Up to 95 Dolphins Die in Everglades

They became stuck in mangroves and on mudflats
By Arden Dier,  Newser Staff
Posted Jan 18, 2017 7:33 AM CST
Dozens of 'False Killer Whales' Die in Florida Stranding
Some of the stranded dolphins.   (NOAA)

At least 82 dolphins, including juveniles and calves, have died in a mysterious incident in a remote section of Florida's Everglades National Park. Officials say 95 dolphins—a particular species known as false killer whales, which typically swim at depths of 3,000 feet—were seen stranded in the area beginning Saturday, and at least 72 died on their own. Another 10 were euthanized, reports Reuters. Officials are still trying to determine what happened to another 13 dolphins, but "I wouldn't be overly optimistic that they're still alive at this point," Erin Fougeres, an NOAA marine biologist, tells Popular Science. "They were high and dry on very wide mudflats and trapped in mangroves," she adds, per NBC Miami.

A response team tried to herd the dolphins to deep water but were unsuccessful, an official says. It isn't clear what led to the stranding, but the animals are known to strand in large groups. Two such strandings were reported in Florida in the 1980s, but never involving more than 40 dolphins, per NBC Miami. This case is "the largest mass stranding we've had of this species in the US," Fougeres says, though 835 false killer whales were stranded in Argentina in 1946. Necropsies are being conducted in the hope that they'll provide clues, but a Coast Guard captain presents one theory: "I think they were just cruising along, the tide dropped out, and they found themselves on the beach," he tells WBBH. (More dolphins stories.)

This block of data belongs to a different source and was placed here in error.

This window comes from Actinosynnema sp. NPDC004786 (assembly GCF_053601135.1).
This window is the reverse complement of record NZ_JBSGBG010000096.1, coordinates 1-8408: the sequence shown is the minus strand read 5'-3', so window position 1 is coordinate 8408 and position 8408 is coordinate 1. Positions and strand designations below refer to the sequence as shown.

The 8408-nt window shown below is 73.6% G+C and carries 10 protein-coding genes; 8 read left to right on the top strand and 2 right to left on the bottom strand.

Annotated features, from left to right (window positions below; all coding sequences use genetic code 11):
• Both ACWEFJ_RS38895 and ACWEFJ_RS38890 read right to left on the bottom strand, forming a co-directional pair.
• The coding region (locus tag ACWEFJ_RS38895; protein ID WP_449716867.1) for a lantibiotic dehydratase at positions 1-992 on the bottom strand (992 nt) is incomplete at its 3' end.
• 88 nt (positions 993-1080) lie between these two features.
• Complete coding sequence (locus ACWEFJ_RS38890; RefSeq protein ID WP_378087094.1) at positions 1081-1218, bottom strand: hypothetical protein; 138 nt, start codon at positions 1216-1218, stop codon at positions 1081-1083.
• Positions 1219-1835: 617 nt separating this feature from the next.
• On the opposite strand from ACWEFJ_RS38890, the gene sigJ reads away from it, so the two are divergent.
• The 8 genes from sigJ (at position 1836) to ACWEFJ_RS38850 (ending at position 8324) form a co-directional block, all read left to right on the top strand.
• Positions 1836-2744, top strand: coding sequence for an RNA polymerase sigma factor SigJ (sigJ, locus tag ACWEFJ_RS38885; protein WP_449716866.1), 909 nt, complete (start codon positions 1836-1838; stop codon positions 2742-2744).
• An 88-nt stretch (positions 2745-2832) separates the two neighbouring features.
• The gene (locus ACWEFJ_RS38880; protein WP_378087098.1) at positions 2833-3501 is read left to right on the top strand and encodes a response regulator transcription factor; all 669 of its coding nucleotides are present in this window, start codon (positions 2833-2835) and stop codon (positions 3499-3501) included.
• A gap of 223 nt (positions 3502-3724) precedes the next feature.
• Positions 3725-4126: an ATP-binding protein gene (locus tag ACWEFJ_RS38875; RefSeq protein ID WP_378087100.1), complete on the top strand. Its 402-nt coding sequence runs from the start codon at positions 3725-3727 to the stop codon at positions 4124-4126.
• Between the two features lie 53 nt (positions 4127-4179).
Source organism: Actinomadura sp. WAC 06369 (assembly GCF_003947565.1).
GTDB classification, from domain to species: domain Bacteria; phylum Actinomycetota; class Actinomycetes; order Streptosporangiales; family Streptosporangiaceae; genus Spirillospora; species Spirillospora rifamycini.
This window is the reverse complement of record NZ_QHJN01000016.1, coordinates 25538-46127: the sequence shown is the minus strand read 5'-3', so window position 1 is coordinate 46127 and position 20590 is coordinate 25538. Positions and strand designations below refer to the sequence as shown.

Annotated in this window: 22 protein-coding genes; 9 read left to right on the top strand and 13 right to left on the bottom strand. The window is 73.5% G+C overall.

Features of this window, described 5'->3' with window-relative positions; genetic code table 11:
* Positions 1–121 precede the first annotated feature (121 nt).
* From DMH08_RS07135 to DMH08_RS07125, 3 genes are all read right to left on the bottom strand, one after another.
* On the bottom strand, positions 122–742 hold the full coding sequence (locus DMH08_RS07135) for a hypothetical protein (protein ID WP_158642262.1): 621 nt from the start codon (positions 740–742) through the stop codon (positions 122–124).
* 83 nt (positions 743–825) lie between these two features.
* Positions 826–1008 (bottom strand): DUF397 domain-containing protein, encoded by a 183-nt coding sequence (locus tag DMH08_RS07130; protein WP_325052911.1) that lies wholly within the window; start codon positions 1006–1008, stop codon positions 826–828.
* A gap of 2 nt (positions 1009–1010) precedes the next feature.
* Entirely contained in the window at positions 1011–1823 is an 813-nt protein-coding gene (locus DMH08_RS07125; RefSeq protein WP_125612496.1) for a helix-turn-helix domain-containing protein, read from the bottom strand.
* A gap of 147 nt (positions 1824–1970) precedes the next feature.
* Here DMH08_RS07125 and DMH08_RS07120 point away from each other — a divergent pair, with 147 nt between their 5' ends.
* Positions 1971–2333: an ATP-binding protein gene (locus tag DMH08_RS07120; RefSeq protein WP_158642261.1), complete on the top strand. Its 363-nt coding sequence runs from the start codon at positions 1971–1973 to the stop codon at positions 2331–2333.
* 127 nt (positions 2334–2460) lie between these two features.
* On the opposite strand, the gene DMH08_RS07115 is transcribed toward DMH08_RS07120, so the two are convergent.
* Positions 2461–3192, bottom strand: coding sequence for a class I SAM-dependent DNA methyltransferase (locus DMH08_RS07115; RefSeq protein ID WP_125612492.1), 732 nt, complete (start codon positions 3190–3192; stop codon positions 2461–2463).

Get the news faster.
Tap to install our app.
Install the Newser News app
in two easy steps:
1. Tap in your navigation bar.
2. Tap to Add to Home Screen.